Saturday, March 13, 2010

Making a Fijian lovo

from w
Making a lovo
Today we made a lovo (underground oven) in our back yard near the apricot tree. Peceli had to make a new pit because the place we used to use is too close to a fenceline where there are four new houses. The purpose of the lovo was to provide some of the food for a feast to follow a church service up at Altona Meadows/Laverton Uniting Church as four Fijian congregations were meeting together. A combined service is now held every three months and it is a lovely opportunity to catch up with friends from different corners of Melbourne. Last night – after 11 p.m. – Sai and his son-in-law came down to Geelong with a car loaded with bags of taro and pork so the wrapping up started at midnight, then we had to wait until this morning.

We informed our neighbours what we are doing so they won’t panic when they see some smoke rising, and Peceli obtained permission from the local fire brigade as he always does. Some of the Maoris in Geelong make a hungi which is the same as a lovo.The food went in about 11 a.m. and was taken out at 2.30 p.m. and looked beautifully cooked. The young men took it all up to Melbourne and I stayed home and had a restful afternoon, after 'borrowing' one cooked chicken.

So here are some notes for anyone who would like to make a lovo and don’t live in Fiji.

The pit
Collect all the gear you need such as stones, shovels, cartons, bags, leaves, firewood, aluminium foil. Then you need to dig a round or square hole in the ground away from buildings and plants about a metre by a metre. Light the fire to heat the stones.

The preparation of food
Prepare the food by wrapping whole taro in foil, pieces of pork or lamb or chicken in foil, perhaps marinade the meat first. Sometimes you can add a large fish, or palusami in foil packets which is dalo leaves in thick coconut cream with onions and tinned corned beef.

The cooking.
Take away the charcoal and burnt wood so you only have the hot stones. Heap the wrapped food on top of the stones. A metal crate may be useful for this and that’s what we use these days as it makes it easy to take out later. Cover with leaves – banana leaves if you have them but we use gum leaves. Cover with bags, and then heap dirt onto the top. It doesn’t look a very promising oven at this stage! Leave this for about three hours, depending on the size and also the heat of the stones. It’s a guessing game sometimes.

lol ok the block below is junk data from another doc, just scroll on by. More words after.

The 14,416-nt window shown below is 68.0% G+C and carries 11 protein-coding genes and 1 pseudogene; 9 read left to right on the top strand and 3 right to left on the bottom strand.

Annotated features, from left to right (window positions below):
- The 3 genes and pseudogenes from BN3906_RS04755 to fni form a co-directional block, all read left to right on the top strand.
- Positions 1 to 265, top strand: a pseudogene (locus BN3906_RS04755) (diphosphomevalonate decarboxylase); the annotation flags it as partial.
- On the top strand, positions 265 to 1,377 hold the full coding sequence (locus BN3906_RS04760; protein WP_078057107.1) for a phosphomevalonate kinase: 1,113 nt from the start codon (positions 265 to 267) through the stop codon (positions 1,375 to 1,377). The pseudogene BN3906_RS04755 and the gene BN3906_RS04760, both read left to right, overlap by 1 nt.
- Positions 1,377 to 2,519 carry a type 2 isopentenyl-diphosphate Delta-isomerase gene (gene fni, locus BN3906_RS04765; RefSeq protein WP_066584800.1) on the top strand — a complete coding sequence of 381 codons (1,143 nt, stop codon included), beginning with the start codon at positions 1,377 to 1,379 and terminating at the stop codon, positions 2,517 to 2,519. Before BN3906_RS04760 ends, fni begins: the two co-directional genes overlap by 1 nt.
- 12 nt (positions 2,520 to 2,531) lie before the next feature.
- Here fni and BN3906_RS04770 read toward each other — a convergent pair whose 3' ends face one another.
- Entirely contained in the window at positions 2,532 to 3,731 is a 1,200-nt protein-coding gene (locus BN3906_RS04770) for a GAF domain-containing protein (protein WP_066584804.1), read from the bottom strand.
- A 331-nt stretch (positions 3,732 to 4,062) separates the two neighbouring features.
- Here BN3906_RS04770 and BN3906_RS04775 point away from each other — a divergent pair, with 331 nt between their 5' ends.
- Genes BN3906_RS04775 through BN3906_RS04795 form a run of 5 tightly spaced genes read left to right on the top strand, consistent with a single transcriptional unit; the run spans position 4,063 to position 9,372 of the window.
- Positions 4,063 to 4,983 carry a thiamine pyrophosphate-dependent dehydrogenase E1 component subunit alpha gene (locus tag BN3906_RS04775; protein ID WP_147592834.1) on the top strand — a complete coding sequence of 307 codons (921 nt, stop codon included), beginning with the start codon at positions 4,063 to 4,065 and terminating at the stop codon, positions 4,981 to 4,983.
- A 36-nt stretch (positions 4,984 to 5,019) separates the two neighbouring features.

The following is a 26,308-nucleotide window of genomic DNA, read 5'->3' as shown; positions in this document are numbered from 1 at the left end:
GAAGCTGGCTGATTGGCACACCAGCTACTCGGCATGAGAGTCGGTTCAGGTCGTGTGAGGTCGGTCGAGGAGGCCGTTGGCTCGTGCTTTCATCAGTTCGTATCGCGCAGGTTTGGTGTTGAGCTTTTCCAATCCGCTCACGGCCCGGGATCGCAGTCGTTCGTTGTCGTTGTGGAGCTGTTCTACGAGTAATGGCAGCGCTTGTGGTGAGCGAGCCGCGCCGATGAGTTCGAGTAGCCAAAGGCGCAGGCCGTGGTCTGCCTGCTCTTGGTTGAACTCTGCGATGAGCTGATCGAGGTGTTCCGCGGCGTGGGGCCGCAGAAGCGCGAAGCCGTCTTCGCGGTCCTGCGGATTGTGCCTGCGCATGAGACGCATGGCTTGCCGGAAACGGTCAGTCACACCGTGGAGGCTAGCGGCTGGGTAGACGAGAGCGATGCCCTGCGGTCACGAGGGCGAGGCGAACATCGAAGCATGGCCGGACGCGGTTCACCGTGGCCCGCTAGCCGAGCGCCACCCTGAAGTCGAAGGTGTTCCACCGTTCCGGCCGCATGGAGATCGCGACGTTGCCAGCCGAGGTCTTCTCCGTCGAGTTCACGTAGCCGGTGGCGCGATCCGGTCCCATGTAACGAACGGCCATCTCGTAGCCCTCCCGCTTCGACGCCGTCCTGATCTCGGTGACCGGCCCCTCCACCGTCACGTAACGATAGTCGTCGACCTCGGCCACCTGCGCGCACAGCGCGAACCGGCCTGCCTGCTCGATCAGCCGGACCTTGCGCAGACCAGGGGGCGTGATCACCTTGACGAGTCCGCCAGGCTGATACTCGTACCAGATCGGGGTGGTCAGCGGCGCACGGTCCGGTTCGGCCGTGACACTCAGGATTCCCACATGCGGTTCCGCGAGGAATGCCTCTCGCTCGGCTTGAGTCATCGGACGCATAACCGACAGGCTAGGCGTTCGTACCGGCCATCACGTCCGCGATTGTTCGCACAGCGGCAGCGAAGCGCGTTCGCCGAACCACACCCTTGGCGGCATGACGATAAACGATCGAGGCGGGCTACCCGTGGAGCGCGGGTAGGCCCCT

Removing the cooked food.
Use gloves if you have them as everything will be quite hot. Remove dirt, bags, and place cooked food into cartons. Unwrap just before the people are ready for the feast so that the food is still hot. Cut up as required and serve on very large dishes or place dalo on leaves on a set up table. Enjoy.

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4 Comments:

Blogger annie said...

So interesting, Wendy. My Hispanic friend grew up in the New Mexico mountains with her grandmother who kept to all the old ways and she learned some wonderful ways to cook. There is a sort of flat rock that you find there that they used to line their pits. and after my friend moved to Texas-- many years later-- she and her husband went back to the area for their collection of these rocks for their own pit. They cooked goats in it. It resembles your pit closely.

annie

5:25 AM  
Blogger vindiesel1245 said...

Truly like to reading your post. Thank you so much for taking the time to share such a nice information.
geelong take away food

12:22 PM  
Blogger annie said...

Well, 6 years since I saw this, Wendy.

How are things going for you folks ?

Miss not hearing from you. I am terribly behind your news.Do you send out a newsletter, now,
so I don't miss any posts?

annie

5:31 PM  
Blogger Peceli and Wendy's Blog said...

Oh Annie, I wondered how you are getting on these days. Now that I'm 78 and slowing down with aching bones, life is different. And Annie, my husband Peceli died last December - such a simple farewell, in his sleep one night, so we farewelled him on New Year's Eve - our wedding anniversary. I'm on facebook Annie, so perhaps we can catch up again there.

7:41 PM  

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